Senators to Obama: Keep Your Mitts Off the Debt Ceiling
December 6, 2012 - 6:54 am
Sen. Rob Portman (R-Ohio) may have portrayed President Obama well in Mitt Romney’s debate prep, but he’s now warning the commander in chief to not play games with the debt limit.
Portman spearheaded a letter to Obama yesterday signed by 43 Republicans, including Minority Leader Mitch McConnell (R-Ky.), to “strongly oppose” any effort by the White House to eliminate Congress’ role in approving the debt limit.
“Nearly every significant deficit reduction law of the past 27 years has been linked to a debt limit debate. For Congress to surrender its control over the debt limit would be to permanently surrender what has long provided the best opportunity to enact bipartisan deficit reduction legislation,” states the letter.
“Some suggest the current budget process already provides Congress with sufficient oversight over the national debt. However, the 60 percent of federal spending currently allocated to entitlements and other mandatory spending essentially grows on autopilot without automatic Congressional oversight,” the senators continued. “Furthermore, the United States Senate has not passed a budget in more than three years. These two developments leave the debt limit as the Congress’s most important remaining tool to force action on the soaring national debt.”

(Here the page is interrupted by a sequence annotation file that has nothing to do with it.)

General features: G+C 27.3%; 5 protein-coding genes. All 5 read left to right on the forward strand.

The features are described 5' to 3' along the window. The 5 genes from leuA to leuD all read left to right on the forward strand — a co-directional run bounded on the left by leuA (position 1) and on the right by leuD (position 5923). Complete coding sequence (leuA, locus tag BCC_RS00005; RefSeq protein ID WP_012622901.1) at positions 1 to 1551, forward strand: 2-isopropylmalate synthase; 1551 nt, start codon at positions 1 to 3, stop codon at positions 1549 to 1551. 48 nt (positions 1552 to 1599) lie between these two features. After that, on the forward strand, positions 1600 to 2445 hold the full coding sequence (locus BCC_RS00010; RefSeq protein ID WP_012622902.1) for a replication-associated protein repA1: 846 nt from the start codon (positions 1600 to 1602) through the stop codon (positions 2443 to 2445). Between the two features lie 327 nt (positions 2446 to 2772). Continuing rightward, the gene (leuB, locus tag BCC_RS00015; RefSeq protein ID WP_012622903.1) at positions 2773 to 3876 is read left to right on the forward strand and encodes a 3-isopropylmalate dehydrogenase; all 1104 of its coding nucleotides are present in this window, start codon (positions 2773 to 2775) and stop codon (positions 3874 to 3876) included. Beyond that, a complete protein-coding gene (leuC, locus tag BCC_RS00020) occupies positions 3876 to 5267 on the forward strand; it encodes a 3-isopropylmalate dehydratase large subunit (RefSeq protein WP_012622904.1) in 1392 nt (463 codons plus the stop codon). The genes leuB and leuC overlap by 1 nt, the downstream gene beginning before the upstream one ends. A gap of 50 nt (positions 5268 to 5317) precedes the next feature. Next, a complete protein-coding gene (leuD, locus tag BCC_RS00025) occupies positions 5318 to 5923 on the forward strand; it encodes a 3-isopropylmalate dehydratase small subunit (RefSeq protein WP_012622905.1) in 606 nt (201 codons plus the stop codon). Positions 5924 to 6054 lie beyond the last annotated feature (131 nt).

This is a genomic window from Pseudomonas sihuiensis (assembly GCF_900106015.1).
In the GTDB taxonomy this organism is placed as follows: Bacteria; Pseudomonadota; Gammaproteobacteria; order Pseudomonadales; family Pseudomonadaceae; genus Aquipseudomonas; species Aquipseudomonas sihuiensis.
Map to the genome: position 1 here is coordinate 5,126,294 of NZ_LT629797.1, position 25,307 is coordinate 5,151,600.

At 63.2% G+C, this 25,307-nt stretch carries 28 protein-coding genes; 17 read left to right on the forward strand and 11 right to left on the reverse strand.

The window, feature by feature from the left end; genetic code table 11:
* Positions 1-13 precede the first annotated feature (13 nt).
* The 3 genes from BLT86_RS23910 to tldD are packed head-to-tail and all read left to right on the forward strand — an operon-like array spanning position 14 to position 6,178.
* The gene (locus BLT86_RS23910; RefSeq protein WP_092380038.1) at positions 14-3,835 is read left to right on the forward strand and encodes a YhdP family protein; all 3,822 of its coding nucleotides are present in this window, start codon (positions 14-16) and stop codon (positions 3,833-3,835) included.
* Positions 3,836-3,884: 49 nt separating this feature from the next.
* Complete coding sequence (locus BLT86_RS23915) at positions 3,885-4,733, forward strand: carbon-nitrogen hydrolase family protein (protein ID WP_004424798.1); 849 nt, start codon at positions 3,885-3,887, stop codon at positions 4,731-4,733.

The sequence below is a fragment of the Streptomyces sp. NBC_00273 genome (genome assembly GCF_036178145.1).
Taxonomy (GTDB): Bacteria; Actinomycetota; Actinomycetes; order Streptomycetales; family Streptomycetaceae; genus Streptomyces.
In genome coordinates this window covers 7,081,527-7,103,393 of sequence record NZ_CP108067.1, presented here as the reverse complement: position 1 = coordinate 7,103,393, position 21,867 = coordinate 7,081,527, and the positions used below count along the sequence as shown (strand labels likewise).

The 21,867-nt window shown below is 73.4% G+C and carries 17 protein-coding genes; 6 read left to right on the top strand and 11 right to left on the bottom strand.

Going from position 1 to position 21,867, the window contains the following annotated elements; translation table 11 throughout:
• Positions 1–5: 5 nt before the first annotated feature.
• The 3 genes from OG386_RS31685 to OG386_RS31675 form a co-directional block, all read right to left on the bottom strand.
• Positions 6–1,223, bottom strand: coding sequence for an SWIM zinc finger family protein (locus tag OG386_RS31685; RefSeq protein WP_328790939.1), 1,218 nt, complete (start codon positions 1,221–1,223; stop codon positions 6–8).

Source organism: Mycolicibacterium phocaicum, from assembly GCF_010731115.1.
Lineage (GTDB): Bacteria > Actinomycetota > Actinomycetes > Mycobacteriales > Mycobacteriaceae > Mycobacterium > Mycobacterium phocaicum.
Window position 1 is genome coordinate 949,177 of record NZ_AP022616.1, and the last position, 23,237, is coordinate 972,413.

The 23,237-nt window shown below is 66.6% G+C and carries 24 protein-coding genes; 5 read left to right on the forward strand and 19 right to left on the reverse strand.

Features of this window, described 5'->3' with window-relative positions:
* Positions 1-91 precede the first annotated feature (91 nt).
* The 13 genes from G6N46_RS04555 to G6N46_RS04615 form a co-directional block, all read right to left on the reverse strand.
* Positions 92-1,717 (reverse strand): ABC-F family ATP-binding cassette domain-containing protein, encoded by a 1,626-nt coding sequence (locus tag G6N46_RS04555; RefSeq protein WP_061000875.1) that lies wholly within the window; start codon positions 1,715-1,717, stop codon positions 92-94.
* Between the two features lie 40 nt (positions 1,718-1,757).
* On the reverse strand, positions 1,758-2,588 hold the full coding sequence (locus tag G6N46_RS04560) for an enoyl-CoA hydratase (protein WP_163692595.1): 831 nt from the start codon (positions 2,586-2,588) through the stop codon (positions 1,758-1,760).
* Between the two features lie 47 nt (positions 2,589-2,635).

Portman also notes that, as a senator, Obama voted against raising the debt limit 2006. The proposal was part on an offer laughed at by McConnell last week that includes $1.6 trillion in new tax hikes and a new stimulus spending package.
“We also believe that Congress’s power over borrowing, like the power of the purse, is firmly rooted in our constitutional tradition. The Founders understood the potential danger of permitting the Executive to unilaterally incur new public debt,” the senators said to the former constitutional professor. “Consequently, Article I of the Constitution empowers only Congress ‘to borrow money on the credit of the United States.’ The debt ceiling is the means by which Congress exercises this inherent legislative responsibility.”